Analysis and Application

The current trend in government enforcement is use of analytics to identify potential targets of an investigation or attempt to corroborate witness and whistleblower information. When confronted with statistics and figures from government agents suggesting a client is significantly outside the norm for a particular type of service or one of the most frequent users of a particular code, health care providers and facilities have to recognize that data can act like a blinking red beacon on their billing numbers. However, Integra Med Analytics supports the simple notion that data is not enough to make a False Claims Act case. Providers and facilities need to be conscious of the fact that efforts to improve revenue through more accurate and efficient coding can be perceived, by disgruntled employees and the government, as something more nefarious. Documentation regarding efforts, clarifying intent in writing, verification audits, and consistent training on ethics and proper billing are key components of being prepared for an eventual inquiry. Furthermore, when confronted with statistics, facilities and providers need to be willing to ask tough questions about whether the statistics are valid, if they account for relevant variables, and if they ignore obvious explanations. For instance, a common analytics issue is the relationship between a certain provider and a service like a pharmacy or DME company. There are a myriad of reasonable explanations for a nearly exclusive relationship, including obvious factors such as the lack of available options. Lastly, Integra Med Analytics suggests that providers and facilities do not need to essentially feel guilty for wanting to be profitable, or for maximizing the value of lawful billing. In truth, payors, like the government, will not hesitate to deny claims for payment that they believe they can lawfully deny, and those decisions are often appealed and overturned. Parties in a financial transaction are expected to act in their own self-interest, and, as long as the positions taken are reasonable interpretations of existing law, regulations and guidance, the actions are unlikely to violate the False Claims Act.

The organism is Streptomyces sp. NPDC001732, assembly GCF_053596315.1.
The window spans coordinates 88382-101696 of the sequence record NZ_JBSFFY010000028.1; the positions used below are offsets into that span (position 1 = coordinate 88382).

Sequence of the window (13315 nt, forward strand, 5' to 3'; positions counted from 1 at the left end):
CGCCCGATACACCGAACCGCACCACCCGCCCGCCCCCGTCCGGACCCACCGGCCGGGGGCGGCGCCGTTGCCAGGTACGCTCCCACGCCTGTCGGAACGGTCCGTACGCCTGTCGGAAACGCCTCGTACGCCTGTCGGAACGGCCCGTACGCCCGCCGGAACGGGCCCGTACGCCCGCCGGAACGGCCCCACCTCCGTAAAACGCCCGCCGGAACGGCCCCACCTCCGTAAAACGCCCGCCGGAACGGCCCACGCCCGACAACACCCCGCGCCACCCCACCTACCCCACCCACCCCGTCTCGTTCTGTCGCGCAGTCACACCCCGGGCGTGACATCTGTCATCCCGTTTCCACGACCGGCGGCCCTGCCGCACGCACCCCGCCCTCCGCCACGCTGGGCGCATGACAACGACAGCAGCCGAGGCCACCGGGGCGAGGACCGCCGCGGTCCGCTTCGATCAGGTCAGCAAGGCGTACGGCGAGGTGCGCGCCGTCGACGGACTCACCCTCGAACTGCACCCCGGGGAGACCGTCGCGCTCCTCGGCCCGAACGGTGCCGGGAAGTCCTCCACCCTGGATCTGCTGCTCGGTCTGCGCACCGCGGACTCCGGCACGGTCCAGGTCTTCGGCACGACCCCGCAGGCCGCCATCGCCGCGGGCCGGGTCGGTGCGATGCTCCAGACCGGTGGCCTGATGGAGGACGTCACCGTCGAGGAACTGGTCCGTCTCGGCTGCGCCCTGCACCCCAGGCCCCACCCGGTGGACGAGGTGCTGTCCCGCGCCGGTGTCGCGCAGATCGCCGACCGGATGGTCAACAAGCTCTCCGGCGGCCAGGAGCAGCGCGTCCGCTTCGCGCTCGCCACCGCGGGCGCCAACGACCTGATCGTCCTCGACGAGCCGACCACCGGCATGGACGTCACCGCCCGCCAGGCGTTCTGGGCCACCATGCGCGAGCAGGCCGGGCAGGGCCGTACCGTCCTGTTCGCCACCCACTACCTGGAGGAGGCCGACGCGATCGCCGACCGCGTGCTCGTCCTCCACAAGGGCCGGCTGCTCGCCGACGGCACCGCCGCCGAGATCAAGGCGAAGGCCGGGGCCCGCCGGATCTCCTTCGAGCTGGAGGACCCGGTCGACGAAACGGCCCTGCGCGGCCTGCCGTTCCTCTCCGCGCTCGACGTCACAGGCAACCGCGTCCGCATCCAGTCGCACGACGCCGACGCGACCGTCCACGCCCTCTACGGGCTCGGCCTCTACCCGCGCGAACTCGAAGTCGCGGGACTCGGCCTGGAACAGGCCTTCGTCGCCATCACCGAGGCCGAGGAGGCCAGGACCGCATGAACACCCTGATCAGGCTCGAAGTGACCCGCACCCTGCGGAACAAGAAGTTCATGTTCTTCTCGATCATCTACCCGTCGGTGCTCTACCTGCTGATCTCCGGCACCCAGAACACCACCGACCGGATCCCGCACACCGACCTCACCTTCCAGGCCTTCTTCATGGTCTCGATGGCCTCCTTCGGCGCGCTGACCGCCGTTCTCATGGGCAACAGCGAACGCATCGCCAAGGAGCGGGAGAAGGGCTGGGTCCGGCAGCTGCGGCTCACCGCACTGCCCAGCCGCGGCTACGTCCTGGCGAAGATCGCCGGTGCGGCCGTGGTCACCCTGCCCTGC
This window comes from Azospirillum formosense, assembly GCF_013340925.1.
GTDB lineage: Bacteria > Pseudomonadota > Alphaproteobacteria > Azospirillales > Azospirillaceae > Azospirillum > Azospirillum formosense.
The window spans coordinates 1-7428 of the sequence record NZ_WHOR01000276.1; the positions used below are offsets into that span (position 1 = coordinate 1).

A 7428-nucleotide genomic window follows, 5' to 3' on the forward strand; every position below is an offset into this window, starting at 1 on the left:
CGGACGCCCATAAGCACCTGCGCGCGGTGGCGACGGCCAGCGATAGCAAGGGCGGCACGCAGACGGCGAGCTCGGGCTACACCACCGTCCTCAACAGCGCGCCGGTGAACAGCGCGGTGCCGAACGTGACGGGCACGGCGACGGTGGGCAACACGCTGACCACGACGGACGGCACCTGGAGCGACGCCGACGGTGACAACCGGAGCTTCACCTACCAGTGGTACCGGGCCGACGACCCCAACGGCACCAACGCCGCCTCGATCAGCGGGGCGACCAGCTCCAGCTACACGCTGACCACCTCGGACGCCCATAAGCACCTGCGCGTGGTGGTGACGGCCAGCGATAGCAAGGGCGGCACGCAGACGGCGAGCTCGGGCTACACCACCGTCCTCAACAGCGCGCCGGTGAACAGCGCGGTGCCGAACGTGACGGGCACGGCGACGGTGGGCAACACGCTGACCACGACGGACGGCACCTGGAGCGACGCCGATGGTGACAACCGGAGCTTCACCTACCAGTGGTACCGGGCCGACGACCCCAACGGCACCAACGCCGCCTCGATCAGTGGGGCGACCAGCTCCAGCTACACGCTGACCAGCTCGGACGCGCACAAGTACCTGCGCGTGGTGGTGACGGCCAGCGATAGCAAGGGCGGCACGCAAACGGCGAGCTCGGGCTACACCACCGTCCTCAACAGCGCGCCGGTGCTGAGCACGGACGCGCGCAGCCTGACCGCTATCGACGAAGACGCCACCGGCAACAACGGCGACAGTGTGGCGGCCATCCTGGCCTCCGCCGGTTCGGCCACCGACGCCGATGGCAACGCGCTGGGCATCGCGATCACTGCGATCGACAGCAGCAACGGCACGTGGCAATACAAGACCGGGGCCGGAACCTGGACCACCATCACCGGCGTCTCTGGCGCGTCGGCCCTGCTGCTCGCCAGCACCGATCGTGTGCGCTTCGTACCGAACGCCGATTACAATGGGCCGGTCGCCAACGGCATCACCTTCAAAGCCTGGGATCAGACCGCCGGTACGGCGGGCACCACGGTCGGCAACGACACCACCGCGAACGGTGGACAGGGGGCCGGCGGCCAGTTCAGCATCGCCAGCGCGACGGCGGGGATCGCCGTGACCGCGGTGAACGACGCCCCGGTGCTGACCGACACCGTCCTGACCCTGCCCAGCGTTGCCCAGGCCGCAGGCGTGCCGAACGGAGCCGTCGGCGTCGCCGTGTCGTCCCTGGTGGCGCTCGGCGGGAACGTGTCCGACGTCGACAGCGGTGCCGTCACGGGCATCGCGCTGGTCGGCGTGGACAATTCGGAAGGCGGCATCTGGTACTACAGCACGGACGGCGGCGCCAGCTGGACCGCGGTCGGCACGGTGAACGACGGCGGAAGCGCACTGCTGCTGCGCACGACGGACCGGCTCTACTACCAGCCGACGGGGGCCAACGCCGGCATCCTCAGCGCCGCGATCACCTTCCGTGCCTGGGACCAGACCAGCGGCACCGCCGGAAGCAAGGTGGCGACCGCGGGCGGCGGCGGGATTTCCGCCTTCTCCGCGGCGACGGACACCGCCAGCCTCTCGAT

The Outlook for Providers

Although the False Claims Act has become the federal government's primary enforcement tool in the health care industry, the statute provides several meaningful provisions that experienced counsel can use to challenge allegations seeking to impose ruinous financial penalties against legitimate providers. It is important for providers to work closely with experienced counsel whenever the first hint of a possible whistleblower suit emerges, oftentimes with the receipt of a government agency subpoena to produce records, so that a successful strategy can be developed and deployed. Such document requests too often are viewed as routine audits, when they instead are just the tip of the iceberg of litigation risks. Fortunately, as the Integra Med Analytics case demonstrates, courts can be convinced to grant relief when presented with well-supported and well-reasoned arguments.